Now Read This: Ag Books to Consume This Winter
My bookshelves are brimming with books to consume this winter. Alright ... who am I kidding? I have piles of reading material. Books tend to collect around me like tumbleweeds in a fence line.
"If you aren't reading these, can I put them in the Little Free Library?" That's a question I am often faced with in my house. I have a watertight, itty bitty, library shaped like a barn along the road in front of my house. Its door is open 24/7 for those in the need of a word fix or if visitors want to leave reading material that they are ready to share.
But like good friends, some books are fine hanging around forever, as far as I'm concerned. It's comforting to curl up on a snowy day (or any day) and revisit them over and over. Can you really have too many books?
I hesitate to create lists because there are many good reads, but here's a few agriculture-related titles I've been reaching for or listening to (audio books are great, too) lately. I've also given the Amazon link to these titles, but would like to encourage shopping at local bookstores and using the library.
If you need some other suggested ag topics, I recommend @AgBookClub on Twitter. The Wednesday night online book club is free and coordinator Gracie Pierson does a good job of cultivating conversations and new titles pertinent to the industry. The February 2022 pick is a new release from Oregon dairy farmer, Derrick Josi with Steve Olivas called An Industry Worth Fighting For. The fourth-generation dairyman writes about the day-to-day workings of a dairy and tackles many of the sensitive industry-wide topics he's debated on social media. My copy is on order and I'm looking forward to reading it as he's one of my favorite Twitter follows.
Having a personal connection with the author makes the reading experience more special. That's the way I feel about Petroglyphs of the Kansas Smoky Hills. A coffee table/photography book, readers can step back in time to observe prehistoric rock carvings tucked away in the Smoky Hills in central Kansas. (See https://www.amazon.com/…)
One of the authors, Joshua L. Svaty, is a fifth-generation farmer, served as the Kansas secretary of agriculture, and has contributed to several DTN articles in recent years. Co-authors on the project include Rex C. Buchanan and Burke W. Griggs. Svaty said locations of the finds are not revealed as they are mostly located on private land. Instead, the book provides a way to increase our appreciation of the history while documenting and protecting the fragility of the carvings.
Ride 'N Tie by Clive M. Mecham is a gift to anyone who loves a western tale. Mostly an autobiography, the book details Mecham's life and times from the 1920s through the 1970s in a collection of what began as handwritten histories for his daughter, Josephine.
In fact, this book is a relief for this flatlander who grew up loving Zane Grey novels and episodes of Bonanza. It is proof that real stories can be even better than fictional accounts. Think of it as sitting down with your favorite family storytellers and begging them for just one more story and then, asking for another and another ...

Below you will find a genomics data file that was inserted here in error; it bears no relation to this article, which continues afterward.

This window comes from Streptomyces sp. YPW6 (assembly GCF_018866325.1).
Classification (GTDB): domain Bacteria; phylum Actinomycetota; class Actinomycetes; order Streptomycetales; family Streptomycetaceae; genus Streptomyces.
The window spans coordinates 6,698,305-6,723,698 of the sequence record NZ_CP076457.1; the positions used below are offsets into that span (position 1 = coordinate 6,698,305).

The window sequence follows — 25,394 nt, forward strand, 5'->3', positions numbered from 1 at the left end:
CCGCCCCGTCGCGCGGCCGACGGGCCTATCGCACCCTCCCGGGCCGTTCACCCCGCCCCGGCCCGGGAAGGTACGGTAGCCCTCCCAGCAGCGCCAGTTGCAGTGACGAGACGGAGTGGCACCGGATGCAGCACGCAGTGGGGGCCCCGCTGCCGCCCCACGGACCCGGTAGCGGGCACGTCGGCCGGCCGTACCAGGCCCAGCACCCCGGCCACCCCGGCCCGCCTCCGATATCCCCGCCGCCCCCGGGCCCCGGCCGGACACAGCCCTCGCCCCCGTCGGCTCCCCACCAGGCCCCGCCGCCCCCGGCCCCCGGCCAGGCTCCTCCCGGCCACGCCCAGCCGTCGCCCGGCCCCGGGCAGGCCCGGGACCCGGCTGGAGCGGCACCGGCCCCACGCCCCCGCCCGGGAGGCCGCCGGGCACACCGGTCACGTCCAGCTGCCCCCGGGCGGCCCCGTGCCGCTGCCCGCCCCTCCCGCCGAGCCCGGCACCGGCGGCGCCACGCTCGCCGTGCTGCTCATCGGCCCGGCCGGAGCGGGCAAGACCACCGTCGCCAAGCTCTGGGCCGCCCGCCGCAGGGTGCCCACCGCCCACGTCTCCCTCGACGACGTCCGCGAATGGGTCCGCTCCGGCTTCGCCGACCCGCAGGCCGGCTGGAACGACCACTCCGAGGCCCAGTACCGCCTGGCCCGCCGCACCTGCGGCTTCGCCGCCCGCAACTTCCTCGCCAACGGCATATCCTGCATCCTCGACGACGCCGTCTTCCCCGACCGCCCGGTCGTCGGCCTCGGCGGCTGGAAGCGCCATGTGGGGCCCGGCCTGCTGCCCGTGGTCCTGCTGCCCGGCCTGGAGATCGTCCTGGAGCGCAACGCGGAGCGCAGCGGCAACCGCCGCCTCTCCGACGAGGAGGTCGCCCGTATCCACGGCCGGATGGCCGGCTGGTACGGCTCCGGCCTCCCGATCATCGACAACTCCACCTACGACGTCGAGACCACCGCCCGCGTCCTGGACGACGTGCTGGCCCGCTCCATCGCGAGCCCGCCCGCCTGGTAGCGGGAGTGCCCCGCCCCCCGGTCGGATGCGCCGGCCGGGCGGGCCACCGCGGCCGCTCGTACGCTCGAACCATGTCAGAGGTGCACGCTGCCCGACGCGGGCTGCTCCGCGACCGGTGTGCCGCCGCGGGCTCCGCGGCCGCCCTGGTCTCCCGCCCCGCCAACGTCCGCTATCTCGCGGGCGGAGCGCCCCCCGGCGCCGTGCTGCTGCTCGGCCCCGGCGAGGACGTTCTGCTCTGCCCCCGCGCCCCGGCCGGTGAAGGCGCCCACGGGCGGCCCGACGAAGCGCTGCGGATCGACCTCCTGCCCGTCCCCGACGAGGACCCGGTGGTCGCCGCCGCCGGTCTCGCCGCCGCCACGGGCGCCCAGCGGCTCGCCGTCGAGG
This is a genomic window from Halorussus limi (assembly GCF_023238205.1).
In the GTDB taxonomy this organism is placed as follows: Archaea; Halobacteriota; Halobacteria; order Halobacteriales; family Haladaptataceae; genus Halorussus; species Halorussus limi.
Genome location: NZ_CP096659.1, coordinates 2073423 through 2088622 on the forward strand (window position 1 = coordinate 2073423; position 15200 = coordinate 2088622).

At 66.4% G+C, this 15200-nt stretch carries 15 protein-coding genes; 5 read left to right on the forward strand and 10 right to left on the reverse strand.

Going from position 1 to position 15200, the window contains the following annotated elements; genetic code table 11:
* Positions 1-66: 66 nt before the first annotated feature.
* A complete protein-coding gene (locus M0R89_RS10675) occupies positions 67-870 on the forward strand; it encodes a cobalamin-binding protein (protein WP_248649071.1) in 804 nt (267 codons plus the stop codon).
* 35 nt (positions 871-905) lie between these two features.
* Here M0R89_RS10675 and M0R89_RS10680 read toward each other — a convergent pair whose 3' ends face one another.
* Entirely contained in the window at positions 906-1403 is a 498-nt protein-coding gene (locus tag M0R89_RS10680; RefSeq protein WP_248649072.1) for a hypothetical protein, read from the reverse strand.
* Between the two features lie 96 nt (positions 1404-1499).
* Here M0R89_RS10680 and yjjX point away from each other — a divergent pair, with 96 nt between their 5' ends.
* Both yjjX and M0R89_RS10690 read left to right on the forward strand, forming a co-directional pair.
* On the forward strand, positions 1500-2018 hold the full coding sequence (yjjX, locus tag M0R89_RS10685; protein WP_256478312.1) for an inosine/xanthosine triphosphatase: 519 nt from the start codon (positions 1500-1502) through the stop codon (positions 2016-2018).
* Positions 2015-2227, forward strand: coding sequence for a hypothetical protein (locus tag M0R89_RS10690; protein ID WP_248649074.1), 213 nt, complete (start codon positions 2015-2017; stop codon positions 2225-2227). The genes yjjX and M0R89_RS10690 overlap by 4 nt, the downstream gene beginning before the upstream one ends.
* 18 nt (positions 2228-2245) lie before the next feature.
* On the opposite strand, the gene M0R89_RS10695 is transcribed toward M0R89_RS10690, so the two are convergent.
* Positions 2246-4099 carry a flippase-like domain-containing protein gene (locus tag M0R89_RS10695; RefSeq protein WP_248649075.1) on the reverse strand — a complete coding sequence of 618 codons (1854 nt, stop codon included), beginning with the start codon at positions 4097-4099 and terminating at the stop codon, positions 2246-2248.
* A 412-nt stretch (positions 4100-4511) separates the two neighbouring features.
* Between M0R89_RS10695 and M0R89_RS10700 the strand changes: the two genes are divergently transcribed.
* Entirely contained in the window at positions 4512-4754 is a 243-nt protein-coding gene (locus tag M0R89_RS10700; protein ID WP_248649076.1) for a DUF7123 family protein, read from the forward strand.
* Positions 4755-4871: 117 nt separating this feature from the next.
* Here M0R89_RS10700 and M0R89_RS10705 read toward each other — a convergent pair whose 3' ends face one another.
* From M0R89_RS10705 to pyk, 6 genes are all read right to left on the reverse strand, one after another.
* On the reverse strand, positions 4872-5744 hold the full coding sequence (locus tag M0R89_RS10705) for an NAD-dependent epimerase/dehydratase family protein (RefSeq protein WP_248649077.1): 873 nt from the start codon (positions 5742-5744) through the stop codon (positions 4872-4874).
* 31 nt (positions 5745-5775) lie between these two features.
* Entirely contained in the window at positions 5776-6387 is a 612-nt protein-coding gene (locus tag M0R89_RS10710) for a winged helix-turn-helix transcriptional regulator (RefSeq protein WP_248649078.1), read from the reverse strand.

Together with maps and photographs, this personal narrative takes the reader on dusty trails rounding up cattle and tending sheep at nose-bleed elevations. It is a story of hard work and sacrifice set at a time when Utah and Colorado were still not quite tamed, but on the cusp of transition.
But what's special on these pages is the unvarnished everyday detail of life and hints at the emotional ties that bind a soul to the working of animals and land. When hired help is hard to find and Mecham decides to sell his ranch near Aspen in 1958, he penned: "Most of those sheep I knew like the back of my hand. I had raised them from the time they were born. I felt as low as I had at any time in my life." Upon retirement, his was the last sheep outfit running on government forest land in the greater Aspen area.
There's great joy in Ride 'N Tie, too. It is filled with love of a soulmate in wife, Ada, and the family they raise. Reading it made me ache to record similar stories from my own family and wish I'd asked more questions of grandparents long gone. Mecham's grandson, Brett Crosby told me, his mother and brother spent years preparing the notes and pictures to create this charming memorial and a reminder of a life well lived. (See https://www.amazon.com/…)
Lives of Weeds: Opportunism, Resistance, Folly by John Cardina stuck to me like a cocklebur and wouldn't let go. I'll go ahead and say it: I got lost in the weeds in a book about weeds.
Cardina's book explores the history of dandelion, Florida beggarweed, velvetleaf, nutsedge, marestail, pigweed, ragweed and foxtail. A professor in the Department of Horticulture and Crop Science at The Ohio State University, he outlines how and why plants become botanical bullies and the human role in the corruption process.
In exploring the tangled history of weeds, Cardina wonders if it is time for us to admit that we've been outsmarted by weeds. This was a great first read and won't be weeded out from my bookshelf anytime soon. (See https://www.amazon.com/…)
Also on the reading list is Seed Money by Bartow J. Elmore. It's billed as a history of Monsanto's influence on the food sector.
What's on your reading list?
Pamela Smith can be reached at firstname.lastname@example.org
Follow her on Twitter @PamSmithDTN
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